Documents obtained through the Freedom of Information Act (FOIA), by The Cornucopia Institute and shared with the Washington Post, indicated that Robinson, after meeting with Jay Friedman, a lawyer and lobbyist with the powerful Washington law firm of Covington Burling, rescinded a ruling made by USDA career civil servants who found the inclusion of synthetic oils in organic infant formula to be illegal.

“Justice prevailed in this matter but it took a change in the administration in Washington to make this happen,” said Mark A. Kastel, Codirector of The Cornucopia Institute.

Problems and improprieties at the National Organic Program, during the Bush administration, were also profiled in a recently released audit from the USDA’s Inspector General’s office.

Cornucopia, an organic industry watchdog, first investigated the use of these “novel” nutritional oils, derived from soil fungus and algae, in infant formula, because they are extracted using a neurotoxic chemical, hexane, which is explicitly banned in organic production.  “We couldn’t understand why the USDA was allowing this to happen,” Kastel said.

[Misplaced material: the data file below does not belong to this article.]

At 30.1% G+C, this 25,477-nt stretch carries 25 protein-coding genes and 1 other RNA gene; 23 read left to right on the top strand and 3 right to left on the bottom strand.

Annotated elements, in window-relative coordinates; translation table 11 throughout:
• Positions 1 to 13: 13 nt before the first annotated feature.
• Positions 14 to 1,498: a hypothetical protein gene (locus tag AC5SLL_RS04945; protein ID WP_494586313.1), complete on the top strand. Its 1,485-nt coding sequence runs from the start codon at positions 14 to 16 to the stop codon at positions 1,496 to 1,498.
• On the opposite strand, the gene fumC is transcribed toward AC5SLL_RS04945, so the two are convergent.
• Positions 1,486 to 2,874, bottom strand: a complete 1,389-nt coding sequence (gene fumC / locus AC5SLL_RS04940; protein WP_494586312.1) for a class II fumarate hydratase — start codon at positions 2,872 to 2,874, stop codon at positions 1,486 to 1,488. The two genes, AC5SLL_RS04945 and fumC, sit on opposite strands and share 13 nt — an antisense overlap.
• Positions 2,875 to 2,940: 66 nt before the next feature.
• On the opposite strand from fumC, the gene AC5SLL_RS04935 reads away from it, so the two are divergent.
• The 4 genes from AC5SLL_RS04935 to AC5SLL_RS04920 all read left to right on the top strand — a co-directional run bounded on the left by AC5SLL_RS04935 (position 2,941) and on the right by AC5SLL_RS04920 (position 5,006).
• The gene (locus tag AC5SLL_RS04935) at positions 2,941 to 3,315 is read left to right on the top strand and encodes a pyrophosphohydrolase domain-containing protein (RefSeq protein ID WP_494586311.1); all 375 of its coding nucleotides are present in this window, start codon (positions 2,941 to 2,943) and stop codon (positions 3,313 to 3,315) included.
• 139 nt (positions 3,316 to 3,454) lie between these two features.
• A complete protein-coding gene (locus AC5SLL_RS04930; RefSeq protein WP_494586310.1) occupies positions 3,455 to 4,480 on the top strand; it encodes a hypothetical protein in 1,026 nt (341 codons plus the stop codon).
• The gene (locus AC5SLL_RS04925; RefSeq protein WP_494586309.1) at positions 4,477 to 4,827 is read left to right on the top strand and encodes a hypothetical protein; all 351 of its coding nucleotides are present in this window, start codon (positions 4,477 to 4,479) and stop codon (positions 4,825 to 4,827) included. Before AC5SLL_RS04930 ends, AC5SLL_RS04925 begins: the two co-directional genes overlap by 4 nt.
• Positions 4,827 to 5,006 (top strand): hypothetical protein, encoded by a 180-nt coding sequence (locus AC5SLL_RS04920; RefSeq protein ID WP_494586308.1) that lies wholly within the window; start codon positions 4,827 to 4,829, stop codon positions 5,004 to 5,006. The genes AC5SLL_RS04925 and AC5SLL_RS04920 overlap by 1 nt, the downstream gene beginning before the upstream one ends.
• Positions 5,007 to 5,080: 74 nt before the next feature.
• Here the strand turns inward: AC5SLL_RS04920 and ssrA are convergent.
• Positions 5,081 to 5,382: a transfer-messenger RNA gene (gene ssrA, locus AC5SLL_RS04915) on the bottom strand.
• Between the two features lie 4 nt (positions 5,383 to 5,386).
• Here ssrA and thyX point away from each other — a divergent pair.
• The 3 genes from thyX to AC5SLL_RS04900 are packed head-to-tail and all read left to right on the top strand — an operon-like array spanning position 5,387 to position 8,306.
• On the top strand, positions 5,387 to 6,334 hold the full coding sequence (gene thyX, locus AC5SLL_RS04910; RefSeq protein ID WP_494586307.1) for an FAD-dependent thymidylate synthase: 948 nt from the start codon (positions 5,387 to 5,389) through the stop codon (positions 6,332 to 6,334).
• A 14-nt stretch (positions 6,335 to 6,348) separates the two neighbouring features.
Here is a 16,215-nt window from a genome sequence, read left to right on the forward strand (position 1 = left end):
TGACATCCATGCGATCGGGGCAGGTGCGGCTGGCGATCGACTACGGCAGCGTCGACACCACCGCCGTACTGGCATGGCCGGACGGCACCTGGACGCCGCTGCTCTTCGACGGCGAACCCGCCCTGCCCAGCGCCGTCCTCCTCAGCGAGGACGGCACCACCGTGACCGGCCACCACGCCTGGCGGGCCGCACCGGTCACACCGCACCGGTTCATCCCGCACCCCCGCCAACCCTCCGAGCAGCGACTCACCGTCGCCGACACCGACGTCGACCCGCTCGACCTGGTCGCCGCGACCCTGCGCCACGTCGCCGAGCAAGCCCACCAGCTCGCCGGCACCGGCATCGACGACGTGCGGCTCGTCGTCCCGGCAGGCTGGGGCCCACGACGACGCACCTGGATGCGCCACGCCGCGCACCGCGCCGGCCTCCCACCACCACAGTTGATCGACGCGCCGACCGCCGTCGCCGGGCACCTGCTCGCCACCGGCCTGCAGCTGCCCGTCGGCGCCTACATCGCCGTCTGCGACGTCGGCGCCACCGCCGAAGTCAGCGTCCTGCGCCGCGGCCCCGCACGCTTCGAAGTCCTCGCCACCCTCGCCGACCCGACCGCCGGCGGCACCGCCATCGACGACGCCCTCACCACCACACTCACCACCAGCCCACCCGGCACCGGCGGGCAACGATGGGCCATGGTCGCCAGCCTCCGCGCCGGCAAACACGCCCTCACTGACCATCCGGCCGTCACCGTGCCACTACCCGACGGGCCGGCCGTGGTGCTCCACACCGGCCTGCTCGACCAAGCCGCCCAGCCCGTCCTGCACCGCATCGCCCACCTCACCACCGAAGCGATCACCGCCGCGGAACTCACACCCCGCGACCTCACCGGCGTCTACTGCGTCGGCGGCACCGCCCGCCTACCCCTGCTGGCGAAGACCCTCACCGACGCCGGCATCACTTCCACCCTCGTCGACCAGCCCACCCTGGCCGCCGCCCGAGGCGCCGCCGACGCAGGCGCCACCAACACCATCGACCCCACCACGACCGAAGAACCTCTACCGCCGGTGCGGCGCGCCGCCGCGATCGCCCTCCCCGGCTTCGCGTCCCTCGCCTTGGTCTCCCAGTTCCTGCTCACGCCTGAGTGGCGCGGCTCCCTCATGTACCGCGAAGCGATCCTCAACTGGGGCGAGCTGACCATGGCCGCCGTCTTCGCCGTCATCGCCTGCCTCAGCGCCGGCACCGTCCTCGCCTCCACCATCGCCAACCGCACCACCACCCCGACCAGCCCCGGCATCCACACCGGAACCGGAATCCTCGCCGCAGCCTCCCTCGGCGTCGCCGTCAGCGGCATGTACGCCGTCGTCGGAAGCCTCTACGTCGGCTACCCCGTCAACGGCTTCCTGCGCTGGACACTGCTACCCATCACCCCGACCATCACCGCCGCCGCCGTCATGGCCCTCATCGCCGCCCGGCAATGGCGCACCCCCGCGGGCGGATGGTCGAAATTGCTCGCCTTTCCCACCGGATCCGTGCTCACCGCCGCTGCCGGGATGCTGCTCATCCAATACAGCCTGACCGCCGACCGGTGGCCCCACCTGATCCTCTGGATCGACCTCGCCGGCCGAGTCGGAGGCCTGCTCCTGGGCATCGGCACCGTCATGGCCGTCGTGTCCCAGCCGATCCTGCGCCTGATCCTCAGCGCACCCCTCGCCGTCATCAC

Congress passed the Organic Foods Production Act, as part of the 1990 farm bill, charging the USDA with defending the interests of ethical industry participants and protecting organic consumers against fraud.

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Monsanto prepares to go before Supreme Court to challenge alfalfa ban

Monsanto Co. filed a final reply brief with the U.S. Supreme Court this week in preparation for oral arguments scheduled for Tuesday on the biotech company’s challenge to a three-year-old ban on planting its genetically modified alfalfa seeds.

“This case is about fairness and choice for farmers,” said David Snively, Monsanto’s general counsel. “Farmers should be able to count on USDA approvals of biotech crops and know that any challenges to those approvals will be reviewed based on scientific evidence.”

In January, the Supreme Court said it would consider overturning a 2007 court order that has blocked Monsanto from selling alfalfa seeds that are genetically modified to resist its Roundup weed killer.